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SAINTE MARIE DE LA TOURETTE Le Corbusier

BUILDING DISSECTION

Kelton Berrett [32]


“Create a silent dwelling for one hundred bodies and one hundred hearts.� -Father Marie-Alain Couturier Le Corbusier began designing The Convent of La Tourette in 1953 for a Dominican Order priori near Lyon, France. Completed in 1960, it would be his last project to be built in Europe.[32] [17]


[32]


CONTEXT CHRONOLOGY MAP

When Le Corbusier began designing the Convent of La Tourette, World War II and the new world order it created were still recent memories. The Modern movement took an unwilling hiatus during the war years, and didn't quite regain it's footing until the 60's, when American Mid-Century Modernism reached the mainstream. This split between pre-war modernism and post-war modernism is what I have focused on for this chronology, especially as it relates to Architecture.


WORLD EVENT TIME LINE 1945

1946

1947

1943

1944

End of WWII - Bombing of Heroshima and Nagasaki, Japan

Politics [26]

[1]

[5]

Creation of the French 4th republic

Beginning of Cold WAr De-colonization of India by the UK

Society

[27]

Pablo Picasso - "The Charnel House" [4]

art

science

Manhattan Project - Creation of First Atomic Weapon

ENIAC - First Electric general purpose computer [1]

[10]


1949

1950

1951

1952

1953

1948

Beginning of Marshal Plan US foreign Aid to Europe [20]

Evangelii Praecones - Papal address of Cultural Respect for all people

Assassination of Mahatma Gandhi [3]

[7]

Barnett Newman - "Onement 1"

[18]

[29]

Mark Rothko "No. 3/No. 13"

Jackson Pollock "Autumn Rhythm" [13]

Double Helix DNA Model published [9]

Introduction of color Television [14]


THE ASCENDENCY OF MODERNISM Konstantin Melnikov Rusakov Workers Club 1927-1929 [31] [15]

Ludwig Mies van der Rohe Barcelona Pavilion [8] [19]

1923

1925

1927

1929

1931

Walter Gropius Bauhaus Building - Dessau [6] [2]

Le Corbusier {Pre-War}

Villa Savoye [11] [16]


Le Corbusier Unite d'Habitation [22] [28]

Ludwig Mies van der Rohe Farnsworth House [24] [12]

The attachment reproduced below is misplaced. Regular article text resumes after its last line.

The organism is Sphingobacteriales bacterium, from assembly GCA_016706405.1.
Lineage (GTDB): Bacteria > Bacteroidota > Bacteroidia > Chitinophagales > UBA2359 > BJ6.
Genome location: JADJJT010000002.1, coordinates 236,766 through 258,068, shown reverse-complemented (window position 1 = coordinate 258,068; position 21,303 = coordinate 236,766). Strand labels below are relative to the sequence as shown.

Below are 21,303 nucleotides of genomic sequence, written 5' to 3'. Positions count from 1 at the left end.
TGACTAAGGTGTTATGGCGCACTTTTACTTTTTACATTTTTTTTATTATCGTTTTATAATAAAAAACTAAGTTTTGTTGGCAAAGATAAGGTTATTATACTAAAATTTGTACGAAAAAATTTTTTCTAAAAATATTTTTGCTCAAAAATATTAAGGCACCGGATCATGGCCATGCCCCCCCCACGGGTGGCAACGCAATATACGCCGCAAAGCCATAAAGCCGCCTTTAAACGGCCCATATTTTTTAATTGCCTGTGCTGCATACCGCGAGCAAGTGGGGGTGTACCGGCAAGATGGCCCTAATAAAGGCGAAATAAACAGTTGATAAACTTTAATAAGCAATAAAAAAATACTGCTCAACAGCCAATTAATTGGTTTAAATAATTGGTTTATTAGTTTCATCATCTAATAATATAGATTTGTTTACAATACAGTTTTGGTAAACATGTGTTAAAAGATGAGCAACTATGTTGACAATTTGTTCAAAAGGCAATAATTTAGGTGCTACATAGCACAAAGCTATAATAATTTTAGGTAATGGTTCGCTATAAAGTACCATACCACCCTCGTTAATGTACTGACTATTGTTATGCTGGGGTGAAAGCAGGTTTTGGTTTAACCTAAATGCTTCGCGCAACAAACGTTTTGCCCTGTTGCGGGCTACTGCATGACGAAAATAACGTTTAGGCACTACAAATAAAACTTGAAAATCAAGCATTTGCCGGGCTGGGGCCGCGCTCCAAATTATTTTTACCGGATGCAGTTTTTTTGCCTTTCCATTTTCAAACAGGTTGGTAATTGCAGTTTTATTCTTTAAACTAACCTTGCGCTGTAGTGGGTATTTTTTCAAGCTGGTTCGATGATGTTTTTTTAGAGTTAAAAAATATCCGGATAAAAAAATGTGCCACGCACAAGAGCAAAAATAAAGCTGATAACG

1949

1951

1952

1953

1946

Philip Johnson The Glass House [30] [25]

{Post-War}


ISSUES

Communal Life - Spiritual Solitude - Ethereal Light - Circulation - Cloistered Life - Views - Silence & Peace - Separation from Ground Plane


COMMUNAL LIFE vs. SPIRITUAL SOLITUDE Le Corbusier sought to create a place that would support the life of the monastery, and the monks who made it up. This lifestyle is a dichotomy of communal lifestyle, stemming from the fact that monasteries are communal living spaces, but the emphasis is on silence, and individual workshop of God. [17]

Private Living Cells

Public Spaces Chapel for individual worship

Transitional/Circulation


COMMUNAL LIFE vs. SPIRITUAL SOLITUDE The communal/solitude dichotomy is epitomized in Le Corbusier's selection of structural systems.

The 3rd floor, containing the private cells for the members of the monastery, is a single loaded corridor of small rooms formed by numerous load bearing walls. [17]

By contrast, the 2nd floor contains larger spaces, supported by columns instead of load bearing walls, better for supporting communal functions of the monastery.[17]


ETHEREAL LIGHT QUALITY The best example of Corbusier's ability to create ethereal light is seen in the chapel, where he designed three light wells designed to channel diffused light into the space, colored by painted interior. The diagram below shows a cut-away view of the light wells, and how their shapes capture unique angles of light, and diffuse it into the space.


ETHEREAL LIGHT QUALITY [32]


CIRCULATION Le Corbusier's previous work had already established a focus for circulation, which he continued in this project. Highlighted in red is a system of circulation that bisects the courtyard forming a system of cloisters as well as connecting the various programmatic elements of the monastery, for more efficient circulation.[17]

Chapel Church

Living quarters Circulation passages


ClOISTERED LIFE Like traditional monasteries, La Tourette was designed to be fortress like. Le Corbusier chose the courtyard, like many historical monastic buildings have, as it emphasized the internal community and their individual connection to god, while massive concrete walls protect their solitude.[17]

Internal confines

Massive concrete encircling walls